Mississippi Secretary of State Delbert Hosemann, former Jackson City Council president Leslie McLemore, former state Republican chairman Jim Herring and Ole Miss political science professor Marvin King discussed the 1965 Voting Rights Act and Mississippi’s new voter ID law at the Overby Center’s program “The Sanctity of the Vote.”
The Scripps Howard Foundation Semester in Washington internship application deadline is March 15.
Our post-graduate, multimedia fellowship deadline is April 1.
The Scripps Howard Foundation is looking for curious, energetic college juniors and seniors who are studying journalism to report from Washington during the fall term. Interns are paid a stipend and provided free housing in furnished apartments.
Interns find, report and write stories for the web-based Scripps Howard Foundation Wire, take photos, create slide shows and shoot and edit video. Semester in Washington takes six interns in the 14-week fall term. Applicants with multimedia experience will be given preference.
A seventh intern works for the Hispanic Link News Service. Applicants should be juniors or seniors with previous internship experience or extensive work with student media.
We are also looking for a post-graduate, multimedia fellow. The fellowship lasts for a year, beginning in early September. The fellow maintains our website, teaches video and photography skills to the undergraduate interns using our DSLR cameras and editing software. The fellow also reports his or her own stories, creates interactive graphics and coordinates group projects. The fellowship includes a stipend of $22,155 and free housing.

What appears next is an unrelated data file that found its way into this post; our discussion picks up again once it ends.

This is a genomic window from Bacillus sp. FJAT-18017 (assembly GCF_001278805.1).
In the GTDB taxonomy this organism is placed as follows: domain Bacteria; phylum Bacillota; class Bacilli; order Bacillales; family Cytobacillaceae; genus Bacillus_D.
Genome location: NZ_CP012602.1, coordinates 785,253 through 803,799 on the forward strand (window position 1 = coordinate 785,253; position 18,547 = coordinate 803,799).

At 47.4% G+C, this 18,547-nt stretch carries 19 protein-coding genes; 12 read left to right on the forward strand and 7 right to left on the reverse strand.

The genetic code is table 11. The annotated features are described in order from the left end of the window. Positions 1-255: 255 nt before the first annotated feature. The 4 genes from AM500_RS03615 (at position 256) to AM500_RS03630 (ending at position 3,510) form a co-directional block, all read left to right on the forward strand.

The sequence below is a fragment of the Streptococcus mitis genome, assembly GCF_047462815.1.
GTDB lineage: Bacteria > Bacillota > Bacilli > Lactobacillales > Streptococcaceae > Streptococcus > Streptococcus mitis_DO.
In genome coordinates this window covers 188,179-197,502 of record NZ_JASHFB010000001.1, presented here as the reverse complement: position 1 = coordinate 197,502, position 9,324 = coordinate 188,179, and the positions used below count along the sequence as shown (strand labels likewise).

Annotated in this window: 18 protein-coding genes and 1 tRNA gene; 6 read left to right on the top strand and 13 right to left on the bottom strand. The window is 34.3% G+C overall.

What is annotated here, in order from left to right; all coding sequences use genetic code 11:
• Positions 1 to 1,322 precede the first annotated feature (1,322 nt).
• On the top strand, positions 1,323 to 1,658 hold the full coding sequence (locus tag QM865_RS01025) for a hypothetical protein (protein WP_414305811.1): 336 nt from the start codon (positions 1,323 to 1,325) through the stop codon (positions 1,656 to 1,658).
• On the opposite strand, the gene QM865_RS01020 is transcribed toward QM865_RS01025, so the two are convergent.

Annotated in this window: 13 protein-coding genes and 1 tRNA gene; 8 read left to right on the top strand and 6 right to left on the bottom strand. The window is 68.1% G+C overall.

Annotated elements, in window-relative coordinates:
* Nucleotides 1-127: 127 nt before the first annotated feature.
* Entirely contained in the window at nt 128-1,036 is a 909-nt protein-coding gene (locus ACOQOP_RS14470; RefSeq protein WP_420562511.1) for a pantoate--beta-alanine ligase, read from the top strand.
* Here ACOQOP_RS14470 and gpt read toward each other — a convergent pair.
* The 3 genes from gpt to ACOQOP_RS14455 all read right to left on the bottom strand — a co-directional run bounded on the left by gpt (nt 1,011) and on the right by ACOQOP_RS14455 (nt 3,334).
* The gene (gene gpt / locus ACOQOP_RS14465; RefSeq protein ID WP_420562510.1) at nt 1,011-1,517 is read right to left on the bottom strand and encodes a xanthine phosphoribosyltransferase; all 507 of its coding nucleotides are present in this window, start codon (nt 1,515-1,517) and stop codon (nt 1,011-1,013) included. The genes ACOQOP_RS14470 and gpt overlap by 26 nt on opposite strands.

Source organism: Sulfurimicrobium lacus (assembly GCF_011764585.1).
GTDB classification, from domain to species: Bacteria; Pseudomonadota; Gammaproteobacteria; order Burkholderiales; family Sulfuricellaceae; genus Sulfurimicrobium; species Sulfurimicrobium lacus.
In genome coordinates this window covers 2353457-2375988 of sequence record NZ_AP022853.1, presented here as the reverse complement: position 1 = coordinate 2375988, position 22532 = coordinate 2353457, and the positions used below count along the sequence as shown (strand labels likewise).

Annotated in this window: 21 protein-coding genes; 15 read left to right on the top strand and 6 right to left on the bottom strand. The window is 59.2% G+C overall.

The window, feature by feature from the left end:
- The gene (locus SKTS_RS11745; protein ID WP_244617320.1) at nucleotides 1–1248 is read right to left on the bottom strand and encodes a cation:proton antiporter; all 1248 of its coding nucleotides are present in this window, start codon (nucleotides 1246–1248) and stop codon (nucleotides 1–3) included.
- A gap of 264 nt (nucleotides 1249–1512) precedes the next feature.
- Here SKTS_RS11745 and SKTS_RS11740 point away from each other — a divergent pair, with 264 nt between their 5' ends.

Program dates and application deadlines:
Fall 2014: Sept. 10 to Dec. 16. Application deadline: March 15. Program includes a stipend of $2,660 and free housing.
Hispanic Link intern: same deadline, stipend and free housing
Post-graduate, multimedia fellow: early September 2014 to August 2015. Application deadline: April 1. Program includes a $22,155 stipend and free housing.
The fall program includes an international intern who is chosen by the International Center for Journalists.
For more details and to fill out an application form, go to the Scripps Howard Foundation Wire website.
I’m happy to answer questions from students or faculty.
Scripps Howard Foundation Wire
Semester in Washington Program
Scripps Howard Foundation
1090 Vermont Ave NW, No. 1000
Washington, DC 20005
Visit jacksonspalding.com for more information.
Ole Miss alumnus Paul Newton of Gulfport, Miss., passed away on February 10, 2014. Newton, 88, was editor of The Mississippian, now The Daily Mississippian, in the 1940s. Read his obituary at legacy.com.